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Minnesota should act to expand urgent-care accessibility and usage

REUTERS/Jim Young
Urgent care facilities can provide care for patients with health conditions that need “urgent” attention, but are not emergencies.

Everyone seems to have a horror story about waiting for an ungodly length of time to be seen by a provider at the emergency room (ER). This is not surprising, considering each year the number of patients seen in the emergency room grows and the patient wait time to receive care increases. This is a symptom of a failure within our health-care system to provide sufficient alternatives to the ER.

Caleb Hoover

Of all ER patients, 79.7 percent cited lack of access to another provider as a reason for their visit; 66 percent cited the severity of their medical condition. Expanding access to primary care has been discussed as a remedy, but will not solve the problem entirely.

A barrier to primary care use is an inability to make scheduled appointments because of a lack of reliable transportation or work schedule restrictions. If a patient works during the day, then the ER may be their only option for health care outside of work hours. Since over half of all ER visits occur outside normal clinic business hours (Monday-Friday 8 a.m. to 5 p.m.), it is not surprising that 48 percent of all ER patients cite their doctor’s office was closed as a reason to use the ER. These barriers to alternative health-care options lead patients to the ER when they could be treated appropriately elsewhere at a lower cost.

Urgent care could handle many conditions seen in ER

The three most common conditions seen in the ER are: sprains and strains, superficial injury/contusion, and abdominal pain, respectively. These three conditions accounted for over half of all ER visits in 2011 and in most cases could be treated in an urgent care facility.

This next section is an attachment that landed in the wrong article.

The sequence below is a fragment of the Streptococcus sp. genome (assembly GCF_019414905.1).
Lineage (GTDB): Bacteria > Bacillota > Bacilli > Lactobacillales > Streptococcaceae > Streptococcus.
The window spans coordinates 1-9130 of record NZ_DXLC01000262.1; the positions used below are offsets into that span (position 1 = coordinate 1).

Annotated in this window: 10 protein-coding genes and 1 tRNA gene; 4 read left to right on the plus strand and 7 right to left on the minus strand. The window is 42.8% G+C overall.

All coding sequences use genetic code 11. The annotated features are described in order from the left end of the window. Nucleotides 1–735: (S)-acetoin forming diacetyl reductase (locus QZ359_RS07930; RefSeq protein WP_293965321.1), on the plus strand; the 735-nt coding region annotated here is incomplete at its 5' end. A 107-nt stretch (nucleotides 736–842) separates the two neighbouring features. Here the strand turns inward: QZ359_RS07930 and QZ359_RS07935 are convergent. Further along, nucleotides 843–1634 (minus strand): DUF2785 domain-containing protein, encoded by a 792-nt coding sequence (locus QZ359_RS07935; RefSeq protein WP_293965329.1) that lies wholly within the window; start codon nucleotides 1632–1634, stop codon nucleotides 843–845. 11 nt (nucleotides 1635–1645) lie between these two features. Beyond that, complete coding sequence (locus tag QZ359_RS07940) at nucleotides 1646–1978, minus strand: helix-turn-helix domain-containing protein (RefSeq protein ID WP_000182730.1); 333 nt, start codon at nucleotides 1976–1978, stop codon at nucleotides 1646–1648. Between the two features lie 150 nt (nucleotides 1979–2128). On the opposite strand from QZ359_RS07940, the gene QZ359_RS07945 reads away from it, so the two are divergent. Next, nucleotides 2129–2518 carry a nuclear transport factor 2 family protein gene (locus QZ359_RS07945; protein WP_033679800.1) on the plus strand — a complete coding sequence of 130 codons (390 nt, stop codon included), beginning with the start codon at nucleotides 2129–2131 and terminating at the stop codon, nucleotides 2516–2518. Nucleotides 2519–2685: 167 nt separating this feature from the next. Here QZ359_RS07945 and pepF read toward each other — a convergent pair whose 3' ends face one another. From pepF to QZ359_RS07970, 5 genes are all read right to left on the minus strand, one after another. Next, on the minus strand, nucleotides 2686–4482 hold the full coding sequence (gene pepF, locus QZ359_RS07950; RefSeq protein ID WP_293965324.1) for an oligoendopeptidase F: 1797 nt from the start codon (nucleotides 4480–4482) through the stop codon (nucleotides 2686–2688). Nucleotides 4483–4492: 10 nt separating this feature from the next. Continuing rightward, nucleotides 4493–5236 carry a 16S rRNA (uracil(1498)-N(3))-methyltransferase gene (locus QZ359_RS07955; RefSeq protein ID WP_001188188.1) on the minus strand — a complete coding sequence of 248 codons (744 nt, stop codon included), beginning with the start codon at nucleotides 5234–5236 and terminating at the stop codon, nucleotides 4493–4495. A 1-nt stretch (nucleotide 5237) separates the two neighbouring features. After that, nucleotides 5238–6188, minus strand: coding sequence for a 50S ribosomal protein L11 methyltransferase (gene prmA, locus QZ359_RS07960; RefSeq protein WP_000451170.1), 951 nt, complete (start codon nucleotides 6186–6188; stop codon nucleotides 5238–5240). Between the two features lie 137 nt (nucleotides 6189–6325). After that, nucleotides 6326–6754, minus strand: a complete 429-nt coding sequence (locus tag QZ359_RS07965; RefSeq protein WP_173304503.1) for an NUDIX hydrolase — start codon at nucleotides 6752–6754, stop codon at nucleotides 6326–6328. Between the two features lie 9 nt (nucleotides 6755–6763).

Furthermore, only 14.2 percent of all ER patients had medical conditions in need of immediate emergency care. A large portion of ER patients could be treated just as effectively and at a lower cost at an urgent care facility.

Urgent care facilities can provide care for patients with health conditions that need “urgent” attention, but are not emergencies. These facilities do not require an appointment and are generally open later than primary care clinics and on the weekend.

Current urgent cares fall short of filling the void in Minnesota’s health care system. On average urgent care facilities are open daily from 7 a.m. to 9 p.m., leaving a large swath of time where the ER is the only health-care option available.

Urgent cares can treat many of the same conditions as ERs at a substantially lower cost and with lower wait times.

The cases considered most severe at admission to the ER are seen first. So patients who have less severe medical conditions are left waiting the longest for care. These patients would benefit the most from being seen in an urgent care.

Beyond the benefit of cost and time saving, increasing urgent care use allows more focused care in the ER for patients in true medical emergencies because of the reduction in total patients.

Subsidy needed for expansion

Minnesota needs to subsidize the expansion of urgent care accessibility and affordability across the state. To increase late night health-care options, state money should be used to expand operation hours to 24-hour availability. To increase affordability, MNsure should consider waiving co-pay requirements for appropriate use of urgent care visits as is done for ER and primary care visits.

Even with more urgent care availability, patients need to know these facilities are available. Currently, urgent cares are underutilized. Minnesotans need to be educated about when to use the urgent care rather than the ER.

Minnesota is a national leader in health care, but action needs to be taken to reform our emergency medicine system. The wait time to be seen by a medical provider in Minnesotan ERs is higher than the national average. Allocating state funds toward expanding urgent care availability and usage would be a wise investment for the state.

Caleb Hoover is a master’s student in the Health Services Research, Policy, and Administration program at the University of Minnesota- School of Public Health. He is also a research associate at Allina Health on its LifeCourse project. 

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